BC: Well, recently our friend Jon Stickley started playing mandolin with us, so that has really changed my role in the band. But previously it was clawhammer banjo, guitar, bass and me. There were certain tunes and certain arrangements that would really allow the song to be completely filled out on it’s own accord, but there were others that we really struggled with to pull together the rhythmic presence that we wanted. Usually it came down to an arrangement decision and if that didn’t work, sometimes it would just flounder around until it dropped off the setlists entirely. The original 4 piece was very challenging for me, especially in a live setting, where the sound reinforcement could potentially be suspect. I would oftentimes feel a lot of pressure to fill in ‘space’ because there wouldn’t be too much of a rhythmic presence. The girls we’re just getting started on their instruments, though Dan was already a great picker. I figure I learned a lot about what to do, and what not to do. When I’m practicing with the band, I’ll set up a microphone and try a bunch of different combinations of any type of rhythmic support I can think of on the dobro, then just pick what seems to complement what everyone else is doing the best. But all that stuff you mentioned is fair game. There’s also a cool technique that Pete Reichwein taught me (thru the email) that uses the 4th finger for a back strum to get a bit more of a rhythm guitar type of sound. That’s really come in handy.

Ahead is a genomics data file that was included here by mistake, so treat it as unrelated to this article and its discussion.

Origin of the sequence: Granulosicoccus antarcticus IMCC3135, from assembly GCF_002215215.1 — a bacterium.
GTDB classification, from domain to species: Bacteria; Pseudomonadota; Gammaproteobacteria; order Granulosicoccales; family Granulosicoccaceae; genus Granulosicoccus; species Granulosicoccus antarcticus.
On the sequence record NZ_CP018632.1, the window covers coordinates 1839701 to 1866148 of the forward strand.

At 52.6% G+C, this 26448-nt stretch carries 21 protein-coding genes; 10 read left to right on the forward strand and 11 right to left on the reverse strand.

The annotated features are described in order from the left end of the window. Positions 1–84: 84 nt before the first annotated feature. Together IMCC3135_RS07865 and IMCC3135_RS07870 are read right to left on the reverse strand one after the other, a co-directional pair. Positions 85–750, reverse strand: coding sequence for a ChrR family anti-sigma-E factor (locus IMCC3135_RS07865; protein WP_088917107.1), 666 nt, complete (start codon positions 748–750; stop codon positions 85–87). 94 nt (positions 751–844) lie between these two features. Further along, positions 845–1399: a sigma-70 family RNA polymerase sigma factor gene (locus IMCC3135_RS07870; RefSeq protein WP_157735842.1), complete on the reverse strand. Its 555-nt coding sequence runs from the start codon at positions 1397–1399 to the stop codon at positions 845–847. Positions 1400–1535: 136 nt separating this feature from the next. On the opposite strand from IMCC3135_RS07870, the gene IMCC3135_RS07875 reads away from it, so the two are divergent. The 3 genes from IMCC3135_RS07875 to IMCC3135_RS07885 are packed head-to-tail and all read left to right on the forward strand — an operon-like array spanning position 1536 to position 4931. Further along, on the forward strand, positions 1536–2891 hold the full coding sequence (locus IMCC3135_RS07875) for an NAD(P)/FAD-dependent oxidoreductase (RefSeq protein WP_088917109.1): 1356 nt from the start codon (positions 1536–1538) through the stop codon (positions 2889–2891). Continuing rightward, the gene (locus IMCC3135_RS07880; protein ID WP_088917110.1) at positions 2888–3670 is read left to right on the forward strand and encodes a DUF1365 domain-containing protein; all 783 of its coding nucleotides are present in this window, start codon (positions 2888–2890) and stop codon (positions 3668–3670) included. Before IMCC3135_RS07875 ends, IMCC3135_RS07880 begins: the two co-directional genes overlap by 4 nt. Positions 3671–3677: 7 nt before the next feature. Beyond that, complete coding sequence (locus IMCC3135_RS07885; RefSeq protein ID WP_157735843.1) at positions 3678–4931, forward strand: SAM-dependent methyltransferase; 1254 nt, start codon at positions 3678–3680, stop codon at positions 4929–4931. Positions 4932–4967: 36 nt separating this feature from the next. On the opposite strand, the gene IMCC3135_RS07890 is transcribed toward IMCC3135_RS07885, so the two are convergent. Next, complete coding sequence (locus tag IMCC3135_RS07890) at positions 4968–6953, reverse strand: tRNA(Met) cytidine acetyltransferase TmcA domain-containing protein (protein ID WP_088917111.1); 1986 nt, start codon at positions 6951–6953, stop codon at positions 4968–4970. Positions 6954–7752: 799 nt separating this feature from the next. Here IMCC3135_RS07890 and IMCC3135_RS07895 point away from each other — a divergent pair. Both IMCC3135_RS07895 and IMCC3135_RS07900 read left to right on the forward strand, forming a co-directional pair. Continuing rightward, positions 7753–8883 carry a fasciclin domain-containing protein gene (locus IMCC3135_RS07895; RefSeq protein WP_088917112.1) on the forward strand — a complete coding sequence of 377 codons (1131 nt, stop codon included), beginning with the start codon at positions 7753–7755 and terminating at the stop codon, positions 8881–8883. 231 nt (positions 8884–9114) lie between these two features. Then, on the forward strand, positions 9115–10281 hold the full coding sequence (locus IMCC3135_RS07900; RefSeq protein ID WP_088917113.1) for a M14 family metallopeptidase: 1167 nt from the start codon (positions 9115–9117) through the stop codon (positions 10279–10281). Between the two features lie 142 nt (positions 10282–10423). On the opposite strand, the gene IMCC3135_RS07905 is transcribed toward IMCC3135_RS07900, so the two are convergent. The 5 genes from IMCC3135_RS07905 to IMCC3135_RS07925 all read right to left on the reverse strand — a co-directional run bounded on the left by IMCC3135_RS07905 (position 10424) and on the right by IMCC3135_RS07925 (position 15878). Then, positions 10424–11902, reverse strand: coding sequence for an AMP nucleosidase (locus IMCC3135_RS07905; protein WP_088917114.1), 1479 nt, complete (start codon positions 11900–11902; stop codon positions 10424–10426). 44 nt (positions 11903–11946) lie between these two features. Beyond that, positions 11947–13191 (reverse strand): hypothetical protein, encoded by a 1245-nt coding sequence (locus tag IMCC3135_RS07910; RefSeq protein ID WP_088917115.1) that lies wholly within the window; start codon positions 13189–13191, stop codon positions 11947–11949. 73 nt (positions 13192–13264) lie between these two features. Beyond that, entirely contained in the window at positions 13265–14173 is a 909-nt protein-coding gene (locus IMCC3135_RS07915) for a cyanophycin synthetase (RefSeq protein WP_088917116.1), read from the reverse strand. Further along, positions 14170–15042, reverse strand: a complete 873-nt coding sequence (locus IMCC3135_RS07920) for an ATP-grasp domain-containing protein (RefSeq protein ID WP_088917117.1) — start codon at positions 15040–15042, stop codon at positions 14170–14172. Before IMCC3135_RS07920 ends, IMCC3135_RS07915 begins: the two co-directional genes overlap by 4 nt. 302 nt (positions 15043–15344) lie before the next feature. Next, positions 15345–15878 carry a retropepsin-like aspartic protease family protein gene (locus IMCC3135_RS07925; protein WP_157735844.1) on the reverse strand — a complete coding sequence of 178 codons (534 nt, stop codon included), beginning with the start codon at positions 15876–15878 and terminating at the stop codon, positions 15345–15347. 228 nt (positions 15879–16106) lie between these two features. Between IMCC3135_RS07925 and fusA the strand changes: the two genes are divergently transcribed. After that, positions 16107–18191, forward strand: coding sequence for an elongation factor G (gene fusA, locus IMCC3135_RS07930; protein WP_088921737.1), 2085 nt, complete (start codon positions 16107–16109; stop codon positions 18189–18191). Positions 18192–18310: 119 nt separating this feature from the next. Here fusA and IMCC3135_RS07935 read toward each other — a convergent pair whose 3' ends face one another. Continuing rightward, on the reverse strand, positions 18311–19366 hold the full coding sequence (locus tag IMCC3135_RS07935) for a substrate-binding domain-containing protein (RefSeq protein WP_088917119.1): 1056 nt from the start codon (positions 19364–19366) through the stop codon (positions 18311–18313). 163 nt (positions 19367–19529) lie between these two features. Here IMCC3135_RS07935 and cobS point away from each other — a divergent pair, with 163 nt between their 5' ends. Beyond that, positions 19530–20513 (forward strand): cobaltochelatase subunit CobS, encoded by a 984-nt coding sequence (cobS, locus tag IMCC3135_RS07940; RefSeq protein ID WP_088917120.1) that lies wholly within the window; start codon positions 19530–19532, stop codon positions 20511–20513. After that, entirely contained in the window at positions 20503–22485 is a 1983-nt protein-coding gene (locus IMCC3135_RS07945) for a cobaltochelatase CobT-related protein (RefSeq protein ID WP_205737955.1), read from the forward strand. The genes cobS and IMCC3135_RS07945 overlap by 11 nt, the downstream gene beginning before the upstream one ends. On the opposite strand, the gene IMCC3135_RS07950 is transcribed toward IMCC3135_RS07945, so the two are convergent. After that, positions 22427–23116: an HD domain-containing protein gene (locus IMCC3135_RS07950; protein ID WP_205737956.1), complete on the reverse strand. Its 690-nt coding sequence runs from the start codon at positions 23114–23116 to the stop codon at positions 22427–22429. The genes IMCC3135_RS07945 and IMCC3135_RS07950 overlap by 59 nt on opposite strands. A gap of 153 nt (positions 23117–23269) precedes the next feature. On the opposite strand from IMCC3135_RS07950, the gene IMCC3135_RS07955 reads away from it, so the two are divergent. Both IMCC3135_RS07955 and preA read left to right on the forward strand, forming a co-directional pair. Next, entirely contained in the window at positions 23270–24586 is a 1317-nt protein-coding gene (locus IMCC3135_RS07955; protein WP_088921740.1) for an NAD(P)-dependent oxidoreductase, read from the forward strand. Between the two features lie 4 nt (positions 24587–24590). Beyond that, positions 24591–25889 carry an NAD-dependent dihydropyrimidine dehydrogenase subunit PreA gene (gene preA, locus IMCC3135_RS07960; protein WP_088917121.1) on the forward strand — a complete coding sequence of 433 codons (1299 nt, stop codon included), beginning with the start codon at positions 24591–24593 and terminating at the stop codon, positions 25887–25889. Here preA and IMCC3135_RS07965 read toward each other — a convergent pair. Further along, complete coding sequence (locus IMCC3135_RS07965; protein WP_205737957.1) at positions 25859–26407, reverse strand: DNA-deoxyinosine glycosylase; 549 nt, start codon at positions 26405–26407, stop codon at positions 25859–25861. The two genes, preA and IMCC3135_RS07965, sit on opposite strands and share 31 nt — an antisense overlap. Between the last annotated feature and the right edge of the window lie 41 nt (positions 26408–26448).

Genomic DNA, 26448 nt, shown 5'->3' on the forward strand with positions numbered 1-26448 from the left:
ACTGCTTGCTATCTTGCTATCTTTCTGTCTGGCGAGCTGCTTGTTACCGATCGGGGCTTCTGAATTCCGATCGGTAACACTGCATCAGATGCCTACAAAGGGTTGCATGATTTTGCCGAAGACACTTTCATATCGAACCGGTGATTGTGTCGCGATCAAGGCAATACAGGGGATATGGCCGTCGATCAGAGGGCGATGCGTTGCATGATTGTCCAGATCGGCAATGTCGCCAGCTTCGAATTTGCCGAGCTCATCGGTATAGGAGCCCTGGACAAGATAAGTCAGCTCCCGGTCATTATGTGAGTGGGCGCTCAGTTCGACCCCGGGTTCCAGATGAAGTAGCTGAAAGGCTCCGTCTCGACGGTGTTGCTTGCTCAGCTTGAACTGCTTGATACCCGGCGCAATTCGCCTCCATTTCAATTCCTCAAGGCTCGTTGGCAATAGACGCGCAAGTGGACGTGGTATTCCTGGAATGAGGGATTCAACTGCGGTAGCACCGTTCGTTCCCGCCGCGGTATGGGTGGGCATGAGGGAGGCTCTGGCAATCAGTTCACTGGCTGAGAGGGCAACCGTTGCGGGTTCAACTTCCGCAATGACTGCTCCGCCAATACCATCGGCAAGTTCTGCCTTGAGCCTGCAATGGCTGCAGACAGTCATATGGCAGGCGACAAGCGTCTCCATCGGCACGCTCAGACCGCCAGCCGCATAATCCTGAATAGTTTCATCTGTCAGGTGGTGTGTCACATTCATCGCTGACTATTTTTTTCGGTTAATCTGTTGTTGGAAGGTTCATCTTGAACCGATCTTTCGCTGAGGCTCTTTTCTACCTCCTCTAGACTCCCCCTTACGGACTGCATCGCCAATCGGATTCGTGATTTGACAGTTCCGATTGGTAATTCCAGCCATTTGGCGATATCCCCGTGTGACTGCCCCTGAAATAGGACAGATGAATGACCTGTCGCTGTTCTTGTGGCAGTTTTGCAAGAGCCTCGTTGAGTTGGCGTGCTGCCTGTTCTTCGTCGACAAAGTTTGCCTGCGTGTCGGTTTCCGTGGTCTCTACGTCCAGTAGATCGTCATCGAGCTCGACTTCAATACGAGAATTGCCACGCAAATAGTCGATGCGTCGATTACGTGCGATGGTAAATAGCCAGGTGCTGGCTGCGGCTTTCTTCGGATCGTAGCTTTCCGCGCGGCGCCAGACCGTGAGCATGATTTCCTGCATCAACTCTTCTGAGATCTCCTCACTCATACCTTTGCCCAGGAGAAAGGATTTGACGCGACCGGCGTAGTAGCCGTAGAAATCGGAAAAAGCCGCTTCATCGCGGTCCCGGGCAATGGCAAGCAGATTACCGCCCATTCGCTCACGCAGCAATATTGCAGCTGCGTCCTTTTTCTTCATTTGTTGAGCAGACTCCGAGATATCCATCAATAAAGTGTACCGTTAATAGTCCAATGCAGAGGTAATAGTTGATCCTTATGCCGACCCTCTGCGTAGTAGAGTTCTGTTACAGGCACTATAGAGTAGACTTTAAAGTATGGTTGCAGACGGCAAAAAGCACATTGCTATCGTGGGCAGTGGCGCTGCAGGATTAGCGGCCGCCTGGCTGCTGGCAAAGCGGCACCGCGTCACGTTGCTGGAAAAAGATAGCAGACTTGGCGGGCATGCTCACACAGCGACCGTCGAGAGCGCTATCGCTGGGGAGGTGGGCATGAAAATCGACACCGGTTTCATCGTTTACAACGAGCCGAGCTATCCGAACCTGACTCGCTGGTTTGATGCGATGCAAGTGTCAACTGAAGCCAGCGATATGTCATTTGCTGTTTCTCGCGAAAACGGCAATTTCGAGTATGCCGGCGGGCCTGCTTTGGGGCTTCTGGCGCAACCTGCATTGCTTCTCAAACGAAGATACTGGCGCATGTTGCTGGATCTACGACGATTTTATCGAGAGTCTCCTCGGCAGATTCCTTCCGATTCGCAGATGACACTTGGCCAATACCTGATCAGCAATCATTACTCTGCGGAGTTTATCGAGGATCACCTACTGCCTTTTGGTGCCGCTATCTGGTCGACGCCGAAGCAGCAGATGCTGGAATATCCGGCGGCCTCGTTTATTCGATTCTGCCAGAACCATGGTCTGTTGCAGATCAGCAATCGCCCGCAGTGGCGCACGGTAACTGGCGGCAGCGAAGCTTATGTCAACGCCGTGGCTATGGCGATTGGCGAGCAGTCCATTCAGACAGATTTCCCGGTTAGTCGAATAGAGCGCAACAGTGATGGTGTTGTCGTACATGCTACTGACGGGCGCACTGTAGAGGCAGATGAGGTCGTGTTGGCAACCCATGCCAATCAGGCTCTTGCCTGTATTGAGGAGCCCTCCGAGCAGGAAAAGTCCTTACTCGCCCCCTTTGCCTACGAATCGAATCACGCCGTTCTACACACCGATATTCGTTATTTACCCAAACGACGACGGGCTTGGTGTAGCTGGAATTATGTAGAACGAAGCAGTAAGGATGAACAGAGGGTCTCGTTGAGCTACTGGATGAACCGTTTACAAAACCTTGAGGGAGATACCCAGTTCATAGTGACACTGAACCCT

SJ: Tell us about your gear – what guitars do you own?
- 2001 Koa L-Body Scheerhorn
- 2005 Brazilian/Cedar Sheerhorn
- 2002 Electric Scheerhorn
- Bear Creek Weissenborn style guitar
- 1927 National Style 2 tri-cone
- Stelling Red Fox Banjo
SJ: Where did you find the wood for your new Scheerhorn resonator guitar? Why the combination of Brazilian rosewood and cedar?
BC: My buddy Brian Calhoun is part of a two-man team that builds Rockbridge guitars (http://www.rockbridgeguitar.com They are very very fine instruments!) Brian let me pick my favorite piece of Brazilian out of a few dozen sets he had. There were so many beautiful ones that it took me hours to decide. I’m not so sure it sounds any ‘better’ than Indian would sound (Tim Scheerhorn told me there’s a fairly distinct difference in tone, but of course quality is left to the listener). I just love the look of the Brazilian and the sound of rosewood. I love art and painting, etc. and to my eye, the Brazilian is more like a painting than most wood I’ve ever seen.